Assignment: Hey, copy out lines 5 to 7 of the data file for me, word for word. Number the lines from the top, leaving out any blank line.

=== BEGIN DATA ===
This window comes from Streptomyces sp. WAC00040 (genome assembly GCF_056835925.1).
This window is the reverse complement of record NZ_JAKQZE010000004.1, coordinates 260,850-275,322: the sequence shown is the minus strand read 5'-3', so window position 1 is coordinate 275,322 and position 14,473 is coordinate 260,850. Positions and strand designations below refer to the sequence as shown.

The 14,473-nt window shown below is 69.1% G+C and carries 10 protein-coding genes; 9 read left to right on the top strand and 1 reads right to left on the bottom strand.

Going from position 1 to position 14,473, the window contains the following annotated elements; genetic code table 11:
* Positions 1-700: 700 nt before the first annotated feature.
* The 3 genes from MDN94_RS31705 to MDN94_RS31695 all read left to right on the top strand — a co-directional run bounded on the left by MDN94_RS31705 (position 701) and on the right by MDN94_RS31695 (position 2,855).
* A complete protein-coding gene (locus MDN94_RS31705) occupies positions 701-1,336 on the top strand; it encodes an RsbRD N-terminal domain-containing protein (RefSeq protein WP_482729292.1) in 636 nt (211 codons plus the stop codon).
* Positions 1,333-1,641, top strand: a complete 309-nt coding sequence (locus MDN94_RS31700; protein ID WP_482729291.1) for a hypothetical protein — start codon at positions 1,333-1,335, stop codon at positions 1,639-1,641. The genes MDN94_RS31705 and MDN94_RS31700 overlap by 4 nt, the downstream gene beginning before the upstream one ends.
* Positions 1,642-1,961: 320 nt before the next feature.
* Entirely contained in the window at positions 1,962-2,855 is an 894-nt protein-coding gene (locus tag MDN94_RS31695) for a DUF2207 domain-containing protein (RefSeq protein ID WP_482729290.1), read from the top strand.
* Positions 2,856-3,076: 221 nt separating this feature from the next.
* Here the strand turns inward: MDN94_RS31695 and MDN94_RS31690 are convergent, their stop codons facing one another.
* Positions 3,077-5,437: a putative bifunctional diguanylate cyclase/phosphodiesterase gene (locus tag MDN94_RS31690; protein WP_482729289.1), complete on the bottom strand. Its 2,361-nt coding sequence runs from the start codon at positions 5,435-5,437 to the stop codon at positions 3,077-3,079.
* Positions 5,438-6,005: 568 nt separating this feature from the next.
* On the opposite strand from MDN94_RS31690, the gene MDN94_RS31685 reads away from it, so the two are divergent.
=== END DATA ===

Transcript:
* Positions 1-700: 700 nt before the first annotated feature.
* The 3 genes from MDN94_RS31705 to MDN94_RS31695 all read left to right on the top strand — a co-directional run bounded on the left by MDN94_RS31705 (position 701) and on the right by MDN94_RS31695 (position 2,855).
* A complete protein-coding gene (locus MDN94_RS31705) occupies positions 701-1,336 on the top strand; it encodes an RsbRD N-terminal domain-containing protein (RefSeq protein WP_482729292.1) in 636 nt (211 codons plus the stop codon).